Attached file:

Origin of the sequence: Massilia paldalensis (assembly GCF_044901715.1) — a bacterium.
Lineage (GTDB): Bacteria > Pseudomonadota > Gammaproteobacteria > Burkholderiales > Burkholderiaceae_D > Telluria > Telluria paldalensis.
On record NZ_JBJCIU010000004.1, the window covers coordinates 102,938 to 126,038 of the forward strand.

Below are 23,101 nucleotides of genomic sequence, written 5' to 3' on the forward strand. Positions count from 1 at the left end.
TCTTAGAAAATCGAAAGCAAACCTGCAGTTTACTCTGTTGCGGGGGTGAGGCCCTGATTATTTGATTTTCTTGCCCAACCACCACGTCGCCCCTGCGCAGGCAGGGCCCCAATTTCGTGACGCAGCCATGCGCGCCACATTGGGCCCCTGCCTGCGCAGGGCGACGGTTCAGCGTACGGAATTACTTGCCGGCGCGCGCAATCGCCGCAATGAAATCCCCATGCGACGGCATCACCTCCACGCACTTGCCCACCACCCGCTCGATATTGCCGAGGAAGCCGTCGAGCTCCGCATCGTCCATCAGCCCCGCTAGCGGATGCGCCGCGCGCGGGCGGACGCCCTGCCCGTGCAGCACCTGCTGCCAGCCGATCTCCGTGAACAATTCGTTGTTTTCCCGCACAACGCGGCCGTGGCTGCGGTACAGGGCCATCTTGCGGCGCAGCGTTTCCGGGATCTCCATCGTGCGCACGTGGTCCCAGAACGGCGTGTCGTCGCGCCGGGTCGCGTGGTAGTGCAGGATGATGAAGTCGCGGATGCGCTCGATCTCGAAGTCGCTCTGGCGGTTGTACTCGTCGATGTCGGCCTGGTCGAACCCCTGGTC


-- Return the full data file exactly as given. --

Origin of the sequence: Massilia paldalensis (assembly GCF_044901715.1) — a bacterium.
Lineage (GTDB): Bacteria > Pseudomonadota > Gammaproteobacteria > Burkholderiales > Burkholderiaceae_D > Telluria > Telluria paldalensis.
On record NZ_JBJCIU010000004.1, the window covers coordinates 102,938 to 126,038 of the forward strand.

Below are 23,101 nucleotides of genomic sequence, written 5' to 3' on the forward strand. Positions count from 1 at the left end.
TCTTAGAAAATCGAAAGCAAACCTGCAGTTTACTCTGTTGCGGGGGTGAGGCCCTGATTATTTGATTTTCTTGCCCAACCACCACGTCGCCCCTGCGCAGGCAGGGCCCCAATTTCGTGACGCAGCCATGCGCGCCACATTGGGCCCCTGCCTGCGCAGGGCGACGGTTCAGCGTACGGAATTACTTGCCGGCGCGCGCAATCGCCGCAATGAAATCCCCATGCGACGGCATCACCTCCACGCACTTGCCCACCACCCGCTCGATATTGCCGAGGAAGCCGTCGAGCTCCGCATCGTCCATCAGCCCCGCTAGCGGATGCGCCGCGCGCGGGCGGACGCCCTGCCCGTGCAGCACCTGCTGCCAGCCGATCTCCGTGAACAATTCGTTGTTTTCCCGCACAACGCGGCCGTGGCTGCGGTACAGGGCCATCTTGCGGCGCAGCGTTTCCGGGATCTCCATCGTGCGCACGTGGTCCCAGAACGGCGTGTCGTCGCGCCGGGTCGCGTGGTAGTGCAGGATGATGAAGTCGCGGATGCGCTCGATCTCGAAGTCGCTCTGGCGGTTGTACTCGTCGATGTCGGCCTGGTCGAACCCCTGGTC